But even examining Barkley’s performance through the small sample size of 2020 presents enough concerns on its own. With 19 carries through five quarters last season– Barkley managed just 34 yards. Yes, his two matchups came against two strong defenses in the Steelers and Bears, respectively, but a 1.8 yards per carry end to the year is a far cry from the numbers you would expect from a superstar. 

Barkley has actually developed a nasty habit for inconsistent production on the ground since his 2018 campaign. Dating back to 2019, Barkley has had four games of over five yards per carry, including his brief appearance against the Bears with 28 yards on four carries– and four games under two yards per carry, including a 13 carry performance against the Jets in 2019 that resulted in just one yard. 

You never know what version of Barkley to expect on the ground, despite his combine measurables and penchant for explosive plays. One week he can be a fantasy football powerhouse, and in another, he can rush for one yard. This showed up in 2020 as well, when Barkley’s only full game was a 15 carry, six-yard showing against the Steelers.

The saving grace of Barkley has been his ability in the passing game, which flashed tremendously in his rookie year with quarterback Eli Manning under center. With Daniel Jones, however, Barkley’s production as a receiver has been relatively limited.

In 2018, Barkley finished with eight or more targets in half of his games– including five games with 10 or more, a level of volume that led to a peak of 121 targets in 2018. With Manning running the show through the first two weeks of 2019, that balance between rushing and receiving carried on, with six and seven targets in his first two games, respectively. However, when the Giants made the switch to Daniel Jones at quarterback, Barkley’s receiving volume suffered. Since then, he has seen just two games in 12 starts with eight or more targets, and just four games with six or more.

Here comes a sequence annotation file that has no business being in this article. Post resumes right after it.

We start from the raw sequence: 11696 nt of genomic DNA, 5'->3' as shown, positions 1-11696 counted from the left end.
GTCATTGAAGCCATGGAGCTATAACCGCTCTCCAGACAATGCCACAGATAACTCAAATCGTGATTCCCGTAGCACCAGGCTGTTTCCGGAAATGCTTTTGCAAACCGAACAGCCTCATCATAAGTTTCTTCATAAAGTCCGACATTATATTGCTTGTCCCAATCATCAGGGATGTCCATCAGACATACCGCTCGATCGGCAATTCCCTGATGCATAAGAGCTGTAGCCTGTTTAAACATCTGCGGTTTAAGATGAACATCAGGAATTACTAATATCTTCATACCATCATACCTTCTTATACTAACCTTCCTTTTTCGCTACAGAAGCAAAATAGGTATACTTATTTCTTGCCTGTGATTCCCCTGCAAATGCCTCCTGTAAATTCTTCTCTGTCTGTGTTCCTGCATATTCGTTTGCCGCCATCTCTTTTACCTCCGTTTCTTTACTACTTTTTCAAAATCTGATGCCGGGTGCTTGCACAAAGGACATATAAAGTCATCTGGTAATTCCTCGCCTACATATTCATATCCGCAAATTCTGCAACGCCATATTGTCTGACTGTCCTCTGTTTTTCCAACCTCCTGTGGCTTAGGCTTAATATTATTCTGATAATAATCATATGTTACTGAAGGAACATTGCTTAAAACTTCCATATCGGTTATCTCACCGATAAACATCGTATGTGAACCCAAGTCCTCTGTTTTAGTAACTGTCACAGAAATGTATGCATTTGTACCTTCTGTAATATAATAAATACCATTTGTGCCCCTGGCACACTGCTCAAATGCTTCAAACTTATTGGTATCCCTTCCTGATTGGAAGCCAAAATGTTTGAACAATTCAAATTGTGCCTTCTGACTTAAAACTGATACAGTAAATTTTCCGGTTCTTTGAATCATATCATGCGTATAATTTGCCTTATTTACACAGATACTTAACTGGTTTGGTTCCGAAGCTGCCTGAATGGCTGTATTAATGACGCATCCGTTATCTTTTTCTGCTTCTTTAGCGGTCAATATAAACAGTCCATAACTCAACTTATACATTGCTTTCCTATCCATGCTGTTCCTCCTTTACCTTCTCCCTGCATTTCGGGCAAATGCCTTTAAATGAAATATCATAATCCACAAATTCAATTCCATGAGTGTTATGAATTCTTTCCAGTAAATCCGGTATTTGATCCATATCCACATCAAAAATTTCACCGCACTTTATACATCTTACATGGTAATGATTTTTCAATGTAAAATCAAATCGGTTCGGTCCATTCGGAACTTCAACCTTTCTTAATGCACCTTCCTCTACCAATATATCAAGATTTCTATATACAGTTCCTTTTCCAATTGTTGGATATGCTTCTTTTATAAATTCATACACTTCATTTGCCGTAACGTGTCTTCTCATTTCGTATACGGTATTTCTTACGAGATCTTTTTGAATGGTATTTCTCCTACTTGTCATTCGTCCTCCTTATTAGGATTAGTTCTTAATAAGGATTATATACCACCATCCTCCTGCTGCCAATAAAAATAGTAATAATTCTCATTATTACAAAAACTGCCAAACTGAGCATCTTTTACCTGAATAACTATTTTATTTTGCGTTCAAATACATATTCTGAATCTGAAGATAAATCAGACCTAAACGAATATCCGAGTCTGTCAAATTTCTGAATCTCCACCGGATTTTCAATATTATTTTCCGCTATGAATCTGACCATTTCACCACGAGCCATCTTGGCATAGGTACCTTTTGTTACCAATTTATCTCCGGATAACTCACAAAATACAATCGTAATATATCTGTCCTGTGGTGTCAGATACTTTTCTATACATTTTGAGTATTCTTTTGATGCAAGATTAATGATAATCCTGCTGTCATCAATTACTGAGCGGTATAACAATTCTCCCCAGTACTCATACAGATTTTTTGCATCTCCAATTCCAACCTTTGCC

In addition to inconsistency as a runner, Barkley has not had the receiving volume to make up for spotty performances on the ground. And in 2021, Barkley’s target share might continue to decrease.

So Many Mouths, Not Enough Cooks

The Giants made moves in the offseason, the biggest of which came at the wide receiver spot. 

Darius Slayton, Sterling Shepard and the tight end Evan Engram, the Giants three leading receivers from 2020, all remain in New York. Joining them will be the veteran Pro Bowler Kenny Golladay and the first-round rookie Kadarius Toney.

What was once a shallow group of pass-catchers that leaned on Barkley out of necessity is now a group with deep talent, and a young quarterback who has yet to make a habit of checking down to his running back. 

Barkley’s volume in the passing game dropped by nearly 50 targets in the span of a year, and it could continue to decrease. To be the elite running back that the fantasy world still thinks he can be, Barkley will need to lean heavily on his ability as a runner. That, just like his passing target volume, has dropped off since 2018, as well.

2018 saw Barkley finish second in total rushing yards, behind only the Cowboys’ Ezekiel Elliot. His 5.0 yards per attempt were good for ninth in the league, showing an ability to do a lot with a little, and his 11 rushing touchdowns were good for fifth in the league. All stats and rankings plummeted in 2019.

From second at 1,307 rushing yards to 16th with 1,003. From ninth in yards per carry to tied for 14th. From fifth in rushing touchdowns to tied for 20th. Across the board, Barkley was a worse player in 2019 than he was the year the world fell in love with him.

That’s not to say that 2019 is the new standard. However, Barkley faces an uphill climb to be the clear-cut RB1 the world wants him to be. 

It’s a world of first impressions, and Saquon Barkley nailed his. But the reality since then has failed to live up to expectations.